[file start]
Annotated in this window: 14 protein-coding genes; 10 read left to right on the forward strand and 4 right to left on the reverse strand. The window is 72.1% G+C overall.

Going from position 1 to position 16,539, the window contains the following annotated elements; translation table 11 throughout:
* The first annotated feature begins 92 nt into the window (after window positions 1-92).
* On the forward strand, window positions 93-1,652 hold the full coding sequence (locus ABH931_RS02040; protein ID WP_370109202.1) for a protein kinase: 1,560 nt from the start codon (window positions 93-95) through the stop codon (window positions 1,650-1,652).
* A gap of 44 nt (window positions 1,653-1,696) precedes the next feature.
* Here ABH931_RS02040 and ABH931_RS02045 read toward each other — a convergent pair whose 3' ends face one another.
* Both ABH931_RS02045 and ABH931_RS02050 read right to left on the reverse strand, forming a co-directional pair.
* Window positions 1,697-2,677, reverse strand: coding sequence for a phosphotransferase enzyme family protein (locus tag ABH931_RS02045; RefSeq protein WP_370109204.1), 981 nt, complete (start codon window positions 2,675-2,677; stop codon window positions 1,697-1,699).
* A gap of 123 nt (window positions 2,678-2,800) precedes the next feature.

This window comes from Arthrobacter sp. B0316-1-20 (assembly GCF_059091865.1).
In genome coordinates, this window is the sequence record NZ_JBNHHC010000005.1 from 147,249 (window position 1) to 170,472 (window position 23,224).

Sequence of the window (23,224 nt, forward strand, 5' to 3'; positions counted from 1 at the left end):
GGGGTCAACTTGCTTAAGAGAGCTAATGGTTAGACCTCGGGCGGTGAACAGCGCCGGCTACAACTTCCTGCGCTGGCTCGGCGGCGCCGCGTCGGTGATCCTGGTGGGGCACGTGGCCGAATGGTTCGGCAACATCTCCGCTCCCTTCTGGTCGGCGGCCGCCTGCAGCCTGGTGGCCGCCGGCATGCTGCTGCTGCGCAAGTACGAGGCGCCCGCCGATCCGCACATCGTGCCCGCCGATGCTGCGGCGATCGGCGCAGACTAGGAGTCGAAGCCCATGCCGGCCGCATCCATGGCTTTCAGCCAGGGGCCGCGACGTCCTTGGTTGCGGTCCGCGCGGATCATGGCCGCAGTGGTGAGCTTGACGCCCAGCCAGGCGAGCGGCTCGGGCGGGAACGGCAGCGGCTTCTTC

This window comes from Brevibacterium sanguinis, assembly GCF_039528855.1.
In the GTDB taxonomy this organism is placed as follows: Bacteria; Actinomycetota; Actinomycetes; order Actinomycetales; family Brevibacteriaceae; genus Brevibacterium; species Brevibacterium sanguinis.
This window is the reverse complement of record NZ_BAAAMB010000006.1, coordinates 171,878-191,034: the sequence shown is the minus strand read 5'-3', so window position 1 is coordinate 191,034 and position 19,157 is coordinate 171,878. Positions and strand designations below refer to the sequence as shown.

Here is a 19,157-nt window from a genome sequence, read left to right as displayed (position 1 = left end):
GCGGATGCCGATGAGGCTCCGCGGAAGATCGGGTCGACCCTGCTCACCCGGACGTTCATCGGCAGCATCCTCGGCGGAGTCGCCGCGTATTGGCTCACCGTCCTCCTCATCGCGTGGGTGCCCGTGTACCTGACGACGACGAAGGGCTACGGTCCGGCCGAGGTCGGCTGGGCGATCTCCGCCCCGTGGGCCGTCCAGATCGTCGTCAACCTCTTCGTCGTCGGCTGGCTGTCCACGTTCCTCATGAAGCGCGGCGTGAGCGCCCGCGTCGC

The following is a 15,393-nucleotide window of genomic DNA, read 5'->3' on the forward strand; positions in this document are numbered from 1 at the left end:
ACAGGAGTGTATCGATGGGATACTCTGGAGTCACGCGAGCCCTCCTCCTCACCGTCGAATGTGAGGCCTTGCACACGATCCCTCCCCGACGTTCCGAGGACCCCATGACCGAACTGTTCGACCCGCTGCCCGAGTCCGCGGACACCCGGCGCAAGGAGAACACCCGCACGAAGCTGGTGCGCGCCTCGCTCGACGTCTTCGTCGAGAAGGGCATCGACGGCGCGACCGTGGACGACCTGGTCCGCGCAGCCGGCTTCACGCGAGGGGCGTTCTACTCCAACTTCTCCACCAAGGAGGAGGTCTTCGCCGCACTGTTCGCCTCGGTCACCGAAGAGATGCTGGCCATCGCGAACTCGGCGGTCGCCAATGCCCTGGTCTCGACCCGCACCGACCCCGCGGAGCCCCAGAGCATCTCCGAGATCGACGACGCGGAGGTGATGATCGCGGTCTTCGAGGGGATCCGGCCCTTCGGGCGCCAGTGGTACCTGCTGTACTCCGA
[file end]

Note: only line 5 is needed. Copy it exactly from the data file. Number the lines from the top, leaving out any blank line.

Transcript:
* A gap of 44 nt (window positions 1,653-1,696) precedes the next feature.